Proteins are the workhorses of a cell. They carry out the instructions encoded in the DNA . Some diseases result from an overproduction of proteins, while others develop when too little of a key protein is made.
Kirk Hou, a MD/PhD student at the School of Medicine planning to specialize in ophthalmology, is fascinated by the process — so much so, he developed an innovative way to decrease the amount of certain proteins a cell can make.
His discovery, which he licensed through the university’s Office of Technology Management, is the basis for a St. Louis startup company and potentially could be used to treat diseases such as cancer, heart disease and arthritis.
Although Hou earned his doctorate in computational and molecular biophysics, his research was conducted in a cardiology lab. His work spans pharmacology, biomedical engineering and cellular biology.
“My research would not have been possible without collaborators from across the Medical Campus,” Hou said. “The multidisciplinary approach required to do this sort of work is unique to the environment at Washington University.”
Hou’s PhD research was focused on devising a method to deliver siRNA into cells. Small interfering RNA, or siRNA, can stop cells from making specific proteins. But cells are very good at blocking siRNA before it can do its job. Hou developed a strategy to sneak siRNA into cells by creating a nanoparticle – think Trojan horse – derived from melittin, a peptide found in bee venom.
Although other scientists have had some success delivering siRNA into certain tissues’ cells, Hou’s method appears to work across a variety of cell types with improved safety and efficiency.
In the laboratory of his mentor and principal investigator, Samuel Wickline, MD, Hou initially tested his nanoparticle in melanoma cells; adult T cell leukemia/lymphoma cells; endothelial cells, which line blood vessels and are damaged in heart disease; and immune cells involved in atherosclerosis, or hardening of the arteries.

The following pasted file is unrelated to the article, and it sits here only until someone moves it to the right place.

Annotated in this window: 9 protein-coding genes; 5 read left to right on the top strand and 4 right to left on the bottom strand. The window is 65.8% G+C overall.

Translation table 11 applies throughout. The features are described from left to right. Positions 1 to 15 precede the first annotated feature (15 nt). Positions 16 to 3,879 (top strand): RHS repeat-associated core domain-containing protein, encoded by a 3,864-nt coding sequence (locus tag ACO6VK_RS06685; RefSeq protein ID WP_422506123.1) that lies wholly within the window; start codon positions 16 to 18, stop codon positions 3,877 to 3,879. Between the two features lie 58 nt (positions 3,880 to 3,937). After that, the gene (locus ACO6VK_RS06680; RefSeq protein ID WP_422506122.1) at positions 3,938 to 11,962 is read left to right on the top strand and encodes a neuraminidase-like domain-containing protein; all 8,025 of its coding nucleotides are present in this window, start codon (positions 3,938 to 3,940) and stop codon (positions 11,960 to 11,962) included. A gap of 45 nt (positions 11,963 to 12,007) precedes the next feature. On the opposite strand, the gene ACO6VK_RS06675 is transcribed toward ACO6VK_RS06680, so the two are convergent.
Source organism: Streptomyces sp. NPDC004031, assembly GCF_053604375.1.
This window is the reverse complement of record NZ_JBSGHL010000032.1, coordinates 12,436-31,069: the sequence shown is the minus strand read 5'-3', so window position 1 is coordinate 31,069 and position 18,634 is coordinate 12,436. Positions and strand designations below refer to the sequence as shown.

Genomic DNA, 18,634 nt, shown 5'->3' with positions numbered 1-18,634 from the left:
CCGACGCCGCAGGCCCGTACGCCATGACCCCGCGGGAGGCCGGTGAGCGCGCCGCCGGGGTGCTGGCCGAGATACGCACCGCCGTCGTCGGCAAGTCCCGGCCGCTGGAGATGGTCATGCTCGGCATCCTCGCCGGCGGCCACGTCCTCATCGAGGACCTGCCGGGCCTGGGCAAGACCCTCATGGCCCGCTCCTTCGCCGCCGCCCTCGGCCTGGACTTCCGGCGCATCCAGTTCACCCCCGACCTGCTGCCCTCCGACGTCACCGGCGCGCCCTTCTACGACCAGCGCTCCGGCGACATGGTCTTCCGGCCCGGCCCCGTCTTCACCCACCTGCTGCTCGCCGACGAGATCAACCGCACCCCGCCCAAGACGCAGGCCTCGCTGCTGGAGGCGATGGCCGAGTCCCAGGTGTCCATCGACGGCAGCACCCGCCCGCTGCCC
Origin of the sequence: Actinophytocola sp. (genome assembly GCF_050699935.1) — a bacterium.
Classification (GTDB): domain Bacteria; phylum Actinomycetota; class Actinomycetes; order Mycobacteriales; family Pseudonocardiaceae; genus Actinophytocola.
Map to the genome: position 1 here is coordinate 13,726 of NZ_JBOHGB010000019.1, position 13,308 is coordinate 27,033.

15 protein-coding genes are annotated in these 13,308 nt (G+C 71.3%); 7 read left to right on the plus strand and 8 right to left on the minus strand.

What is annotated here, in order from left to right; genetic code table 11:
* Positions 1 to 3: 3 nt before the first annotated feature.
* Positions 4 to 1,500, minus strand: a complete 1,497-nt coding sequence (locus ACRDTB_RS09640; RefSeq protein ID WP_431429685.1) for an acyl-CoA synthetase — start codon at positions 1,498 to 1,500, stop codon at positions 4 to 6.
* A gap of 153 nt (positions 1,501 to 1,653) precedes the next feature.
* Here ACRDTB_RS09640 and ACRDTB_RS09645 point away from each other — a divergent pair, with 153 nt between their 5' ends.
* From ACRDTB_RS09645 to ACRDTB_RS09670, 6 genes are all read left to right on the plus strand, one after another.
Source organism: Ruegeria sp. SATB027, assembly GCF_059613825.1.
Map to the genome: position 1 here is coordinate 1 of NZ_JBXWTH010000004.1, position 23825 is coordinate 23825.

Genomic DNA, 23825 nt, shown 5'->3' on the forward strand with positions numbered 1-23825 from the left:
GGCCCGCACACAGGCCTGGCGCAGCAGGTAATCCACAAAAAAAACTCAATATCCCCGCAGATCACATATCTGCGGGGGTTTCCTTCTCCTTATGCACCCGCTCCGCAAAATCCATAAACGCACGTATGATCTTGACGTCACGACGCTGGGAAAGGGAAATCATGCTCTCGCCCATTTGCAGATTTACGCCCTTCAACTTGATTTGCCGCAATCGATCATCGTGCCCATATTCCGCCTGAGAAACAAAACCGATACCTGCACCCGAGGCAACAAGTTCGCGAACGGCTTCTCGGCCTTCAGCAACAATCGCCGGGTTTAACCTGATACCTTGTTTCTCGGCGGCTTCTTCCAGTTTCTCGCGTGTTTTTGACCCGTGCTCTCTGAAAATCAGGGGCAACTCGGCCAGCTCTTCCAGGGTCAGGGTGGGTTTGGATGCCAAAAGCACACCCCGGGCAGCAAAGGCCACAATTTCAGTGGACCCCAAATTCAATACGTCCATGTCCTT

Hou’s nanoparticles also were tested in mouse models of rheumatoid arthritis, in collaboration with the School of Medicine’s Christine Pham, MD. His strategy effectively halted the typical progression of inflammation and joint destruction in this painful condition. Other collaborators now are testing Hou’s method in mice to treat adult T cell leukemia/lymphoma and acute kidney injury caused by low blood flow. If successful, the same technology potentially could be evaluated in people.
The startup that licensed Hou’s technology hoped to retain him as an employee, but he decided to complete his residency training in ophthalmology first. On Match Day, he learned he will complete a preliminary year in internal medicine at Barnes-Jewish Hospital, after which he will go to University of California, Los Angeles, to train in ophthalmology.
Hou believes that direct contact with patients will best inspire his future research.
“Ideally, I will be developing new treatments for eye disease in the next 10 to 15 years,” he said.